Like a corporation, a limited liability company (LLC) can be terminated either voluntarily or involuntarily with or without the assistance of the courts. When the LLC is dissolved, the LLC must do seven things under N.J.S.A.42:2C-49. They shall:
- discharge the company’s debts, obligations, or other liabilities, settle and close the company’s activities, and marshal and distribute the assets of the company;
- deliver to the Secretary of State a certificate of dissolution stating the name of the company and such other information as may be required to correctly identify the company and that the company is dissolved;
- preserve the company activities and property for a reasonable time;
- prosecute and defend actions and proceedings, whether civil, criminal, or administrative;
- transfer the company’s property;
- settle disputes by mediation or arbitration; and
- perform other acts necessary or appropriate to the winding up.
If the members of the LLC all consent, they can voluntarily terminate an LLC. An event in an LLC’s operating agreement can also trigger the termination of the LLC, along with an LLC not having any members for more than 90 days. If the members do not all consent to the termination of the LLC, one or more of the members can ask the Superior Court for an order of termination of an LLC when it is not reasonably practicable to carry on the LLC’s activities in accordance with its certificate of formation or the operating agreement.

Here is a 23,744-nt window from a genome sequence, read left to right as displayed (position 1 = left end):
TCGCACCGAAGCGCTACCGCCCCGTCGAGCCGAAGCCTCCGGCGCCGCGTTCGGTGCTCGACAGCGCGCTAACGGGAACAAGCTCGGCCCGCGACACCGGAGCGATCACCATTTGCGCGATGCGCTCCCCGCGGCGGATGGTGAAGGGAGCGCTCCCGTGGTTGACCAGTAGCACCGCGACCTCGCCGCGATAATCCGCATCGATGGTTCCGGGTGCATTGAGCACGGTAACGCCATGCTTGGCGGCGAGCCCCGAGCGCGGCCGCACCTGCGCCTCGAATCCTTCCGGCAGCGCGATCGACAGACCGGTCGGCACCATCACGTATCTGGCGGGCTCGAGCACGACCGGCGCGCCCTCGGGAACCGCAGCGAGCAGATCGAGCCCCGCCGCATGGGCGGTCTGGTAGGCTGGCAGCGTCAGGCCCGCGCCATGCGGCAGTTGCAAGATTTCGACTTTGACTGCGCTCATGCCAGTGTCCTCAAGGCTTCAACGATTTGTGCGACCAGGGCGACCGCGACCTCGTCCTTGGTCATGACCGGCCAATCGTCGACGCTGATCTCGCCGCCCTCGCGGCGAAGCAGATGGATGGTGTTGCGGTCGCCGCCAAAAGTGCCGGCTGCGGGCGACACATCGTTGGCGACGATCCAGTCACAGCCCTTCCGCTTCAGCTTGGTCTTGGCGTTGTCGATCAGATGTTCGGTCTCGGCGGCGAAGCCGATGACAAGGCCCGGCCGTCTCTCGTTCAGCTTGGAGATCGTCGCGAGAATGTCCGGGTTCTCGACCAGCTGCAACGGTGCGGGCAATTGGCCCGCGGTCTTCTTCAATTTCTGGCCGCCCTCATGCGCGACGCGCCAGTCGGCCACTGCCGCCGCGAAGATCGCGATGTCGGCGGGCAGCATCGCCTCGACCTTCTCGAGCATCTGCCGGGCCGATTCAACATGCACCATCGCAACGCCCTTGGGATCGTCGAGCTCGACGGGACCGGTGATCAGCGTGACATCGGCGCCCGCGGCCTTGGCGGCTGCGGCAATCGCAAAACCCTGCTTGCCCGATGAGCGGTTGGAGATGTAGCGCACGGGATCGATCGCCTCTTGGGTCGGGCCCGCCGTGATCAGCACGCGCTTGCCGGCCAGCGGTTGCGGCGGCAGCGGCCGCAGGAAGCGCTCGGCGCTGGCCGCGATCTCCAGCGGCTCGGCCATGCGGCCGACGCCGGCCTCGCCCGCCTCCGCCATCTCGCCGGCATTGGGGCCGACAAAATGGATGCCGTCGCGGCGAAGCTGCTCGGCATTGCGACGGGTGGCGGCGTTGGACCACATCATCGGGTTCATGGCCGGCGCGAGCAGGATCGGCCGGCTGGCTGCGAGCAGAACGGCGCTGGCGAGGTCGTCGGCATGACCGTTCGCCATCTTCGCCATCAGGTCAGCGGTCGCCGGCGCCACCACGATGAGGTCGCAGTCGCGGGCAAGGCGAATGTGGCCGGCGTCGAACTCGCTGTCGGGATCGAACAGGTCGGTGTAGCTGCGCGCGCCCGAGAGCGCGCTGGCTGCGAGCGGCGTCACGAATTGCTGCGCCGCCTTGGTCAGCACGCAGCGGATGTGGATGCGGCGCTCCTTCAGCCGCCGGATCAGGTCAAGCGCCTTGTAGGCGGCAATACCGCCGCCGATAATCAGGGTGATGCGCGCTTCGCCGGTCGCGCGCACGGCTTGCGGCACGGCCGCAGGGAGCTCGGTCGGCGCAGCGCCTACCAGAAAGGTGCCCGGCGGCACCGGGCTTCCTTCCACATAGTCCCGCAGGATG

When a member is acting illegal or fraudulent, or a company’s activities are unlawful, that is also grounds for involuntary dissolution. The LLC act also recognizes member oppression in substantially the same way it is recognized with shareholders of closely held corporations. The difference with members of an LLC is that the applicant can also allege that he or she would be directly harmed by the majority of the other members, and that finding alone would be grounds under the statute to dissolve an LLC.
If you are looking for additional details on this topic or if you require advice about your situation, please contact Fredrick P. Niemann, Esq. toll-free at (855) 376-5291 or email him at firstname.lastname@example.org. Please ask us about our video conferencing or telephone consultations if you are unable to come to our office.
Written by Stephen W. Kornas, Esq. of Hanlon Niemann & Wright